HomeMySQL Page 2 - MySQL Benchmarking Concepts and Strategies
Basics of Benchmarking - MySQL
MySQL is the world’s most popular open source relational database management system (RDBMS). As a result, over ten million installations are spread around the globe. Nevertheless, in reality only a small percentage of those are actually high performance, optimized, and tuned servers. This four-part article series targets the MySQL database and system administrators, covering various strategies to help benchmark and optimize databases, and tune servers to yield an outstanding performance.
Before we get into the details of benchmarking we need to understand its basics. In order to explain as clearly as possible the concepts of "benchmarking" and "stress-testing" when it comes to the world of database servers, we'll approach the situation with familiar analogies from generic computer benchmarking and stress-testing.
Since the graphics card industry started booming back in the early 2000s, newer and newer video card benchmarking utilities have come out, such as the popular 3DMark series. In a nutshell, these tools actually play snippets of bleeding-edge video games, which in fact test the overall video processing performance of the system during those scenes (calculations are based on frame rates per second).
In the end, the user is given a score. That score could be used for comparison measures with other users having either similar or identical hardware, or even totally different system setups. As a result, users could get a "sense" of the capabilities of their system, how it performs in comparison to others, and in the end, whether or not it could support the latest video game releases on the market.
Benchmarking becomes truly crucial the moment users try to tweak the settings of their components and even attempt overclocking. After each and every change, running the benchmarking utility could show whether the tweak was useful or not, whether it improves or degrades performance, and so forth. The same applies for benchmarking in the world of database servers.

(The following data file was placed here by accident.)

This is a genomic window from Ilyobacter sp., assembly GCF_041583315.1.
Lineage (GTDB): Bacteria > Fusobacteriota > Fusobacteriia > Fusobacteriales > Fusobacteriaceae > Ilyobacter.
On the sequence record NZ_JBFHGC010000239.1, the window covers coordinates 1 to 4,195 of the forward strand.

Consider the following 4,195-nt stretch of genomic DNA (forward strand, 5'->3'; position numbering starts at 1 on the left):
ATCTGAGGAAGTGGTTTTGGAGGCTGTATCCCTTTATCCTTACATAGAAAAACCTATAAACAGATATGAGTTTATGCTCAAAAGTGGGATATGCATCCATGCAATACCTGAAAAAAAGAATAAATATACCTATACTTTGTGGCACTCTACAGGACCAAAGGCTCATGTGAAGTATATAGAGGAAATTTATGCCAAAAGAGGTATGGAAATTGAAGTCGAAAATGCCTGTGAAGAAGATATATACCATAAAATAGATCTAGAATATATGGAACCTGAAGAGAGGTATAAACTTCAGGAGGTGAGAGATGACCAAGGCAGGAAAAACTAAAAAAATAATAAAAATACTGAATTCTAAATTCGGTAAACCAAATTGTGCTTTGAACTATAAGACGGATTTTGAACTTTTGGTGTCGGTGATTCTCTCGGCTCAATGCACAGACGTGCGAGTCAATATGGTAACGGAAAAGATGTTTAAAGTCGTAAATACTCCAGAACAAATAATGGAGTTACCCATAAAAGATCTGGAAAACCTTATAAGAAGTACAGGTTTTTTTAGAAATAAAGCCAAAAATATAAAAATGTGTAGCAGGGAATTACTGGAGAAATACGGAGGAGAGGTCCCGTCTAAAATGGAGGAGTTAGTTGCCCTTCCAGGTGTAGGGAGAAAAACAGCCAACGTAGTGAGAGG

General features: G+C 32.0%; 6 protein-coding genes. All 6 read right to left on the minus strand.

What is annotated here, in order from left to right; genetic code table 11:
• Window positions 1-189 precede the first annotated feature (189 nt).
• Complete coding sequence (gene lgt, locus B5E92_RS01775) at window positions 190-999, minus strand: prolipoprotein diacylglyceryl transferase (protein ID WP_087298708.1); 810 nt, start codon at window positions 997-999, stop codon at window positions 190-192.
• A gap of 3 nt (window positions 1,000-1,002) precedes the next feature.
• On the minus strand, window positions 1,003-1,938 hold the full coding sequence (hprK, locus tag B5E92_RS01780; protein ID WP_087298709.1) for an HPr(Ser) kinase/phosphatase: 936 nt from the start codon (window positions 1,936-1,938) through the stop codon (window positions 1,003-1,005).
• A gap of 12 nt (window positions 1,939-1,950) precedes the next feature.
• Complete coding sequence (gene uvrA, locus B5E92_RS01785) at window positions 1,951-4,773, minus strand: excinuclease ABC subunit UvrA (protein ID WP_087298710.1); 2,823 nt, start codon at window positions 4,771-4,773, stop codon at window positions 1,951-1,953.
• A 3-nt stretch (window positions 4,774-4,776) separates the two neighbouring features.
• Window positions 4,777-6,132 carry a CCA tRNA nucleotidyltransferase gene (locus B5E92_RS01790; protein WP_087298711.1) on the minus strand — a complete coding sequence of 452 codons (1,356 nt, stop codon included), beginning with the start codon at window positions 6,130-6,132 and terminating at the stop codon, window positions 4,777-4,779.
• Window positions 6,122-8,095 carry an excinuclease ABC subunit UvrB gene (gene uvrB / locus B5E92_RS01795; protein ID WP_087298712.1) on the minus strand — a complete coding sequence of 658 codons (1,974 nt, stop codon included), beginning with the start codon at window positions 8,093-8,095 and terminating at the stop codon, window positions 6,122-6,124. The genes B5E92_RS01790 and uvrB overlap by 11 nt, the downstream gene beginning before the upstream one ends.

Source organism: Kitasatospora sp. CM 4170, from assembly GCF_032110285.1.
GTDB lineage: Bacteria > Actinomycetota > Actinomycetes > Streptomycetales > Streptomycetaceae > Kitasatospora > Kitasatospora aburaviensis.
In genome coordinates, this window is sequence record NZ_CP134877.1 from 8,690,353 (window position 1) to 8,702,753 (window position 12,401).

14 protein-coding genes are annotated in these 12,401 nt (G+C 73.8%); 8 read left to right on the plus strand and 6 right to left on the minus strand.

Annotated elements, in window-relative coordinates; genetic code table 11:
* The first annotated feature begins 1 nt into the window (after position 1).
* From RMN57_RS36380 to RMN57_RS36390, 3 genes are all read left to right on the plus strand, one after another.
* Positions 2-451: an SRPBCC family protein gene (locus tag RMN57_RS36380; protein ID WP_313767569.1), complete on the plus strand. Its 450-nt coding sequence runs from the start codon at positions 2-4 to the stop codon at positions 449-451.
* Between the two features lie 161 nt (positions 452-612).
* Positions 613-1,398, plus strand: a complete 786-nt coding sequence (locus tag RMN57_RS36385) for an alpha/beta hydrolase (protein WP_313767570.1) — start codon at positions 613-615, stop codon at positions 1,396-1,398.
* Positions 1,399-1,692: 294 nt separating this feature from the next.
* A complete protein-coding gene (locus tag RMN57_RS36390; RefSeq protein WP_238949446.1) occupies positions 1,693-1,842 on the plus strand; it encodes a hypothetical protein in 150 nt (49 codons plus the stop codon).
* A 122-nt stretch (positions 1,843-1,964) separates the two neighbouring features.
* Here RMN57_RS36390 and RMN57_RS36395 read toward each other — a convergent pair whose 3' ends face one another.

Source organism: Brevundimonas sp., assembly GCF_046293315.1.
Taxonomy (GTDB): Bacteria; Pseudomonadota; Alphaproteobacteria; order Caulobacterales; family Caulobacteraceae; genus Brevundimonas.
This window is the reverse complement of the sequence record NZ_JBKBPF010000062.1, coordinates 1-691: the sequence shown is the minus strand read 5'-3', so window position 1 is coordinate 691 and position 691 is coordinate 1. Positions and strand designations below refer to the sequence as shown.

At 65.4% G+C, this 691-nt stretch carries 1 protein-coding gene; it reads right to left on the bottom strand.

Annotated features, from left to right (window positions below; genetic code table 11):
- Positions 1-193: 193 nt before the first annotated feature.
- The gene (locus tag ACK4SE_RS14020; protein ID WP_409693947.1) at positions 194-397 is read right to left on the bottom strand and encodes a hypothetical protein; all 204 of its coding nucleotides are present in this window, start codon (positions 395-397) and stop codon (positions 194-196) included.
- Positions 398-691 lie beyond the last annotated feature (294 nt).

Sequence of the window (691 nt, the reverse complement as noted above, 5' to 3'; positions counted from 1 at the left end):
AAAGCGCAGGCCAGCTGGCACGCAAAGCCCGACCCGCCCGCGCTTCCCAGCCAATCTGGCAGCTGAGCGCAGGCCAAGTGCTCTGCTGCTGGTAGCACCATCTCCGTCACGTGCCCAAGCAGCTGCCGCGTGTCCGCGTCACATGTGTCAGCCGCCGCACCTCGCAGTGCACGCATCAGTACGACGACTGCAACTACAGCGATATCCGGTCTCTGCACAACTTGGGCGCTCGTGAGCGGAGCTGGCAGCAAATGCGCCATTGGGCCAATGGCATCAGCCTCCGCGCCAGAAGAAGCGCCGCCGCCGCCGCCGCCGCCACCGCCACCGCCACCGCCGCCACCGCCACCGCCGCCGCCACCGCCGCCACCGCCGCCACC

Benchmarking, by definition, is a set of standards by which the performance of components can be measured. These standards are created from scenarios from the real-world. In video card benchmarking they are snippets from various new video games. In database benchmarking, as you will learn, they are based on day-to-day situations and the likelihood that these will appear during everyday activities is acceptable.
This is the most important and key distinction between benchmarking and stress-testing. The former gives us results in the shape of numbers; the ones we care about mostly are the differences between those numbers while we are applying tweaks, changing the server/system settings, and so forth. On the other hand, stress testing is nothing but testing on the extreme edge, finding the server's/system's limits, and so forth.
The purpose of this article series is to show you how to get the most out of your MySQL server by applying tweaks, optimizing your database, and tuning the performance of your server. Therefore, we won't cover extreme stress-testing. It's good to keep in mind, however, that stress testing isn't useless, because finding the limits of your infrastructure, MySQL database, etc. is good to know. Covering this area, though, would be beyond the scope of this multi-part series.
Needless to say, by the end of this series you will know the factors professionals usually consider critical for benchmarking purposes, and in the next segment you will learn about a variety of tools that benchmark those criteria. With a little imagination you will realize that using those exact same tools and feeding them "extreme" data is akin to stress-testing. It all depends on the source data.
It's obvious that using an unrealistic amount of data, such as billions of rows in a table, while running the exact same benchmarking utilities would generate potentially bizarre results, but such results are important when stress-testing. As soon as your server crashes when running 1,500 simultaneous connections, you will know why it cannot accomplish the requested task. That's how you find its limits.
Now that we know what benchmarking is about, we need to define the sub-concepts of MySQL server performance. In general, we consider throughput, latency times, and scalability the three most important performance factors. These factors, when combined, represent the overall performance of an SQL server. There are individual benchmark utilities that test each of these, but we'll discuss those on the next page. Let's move on.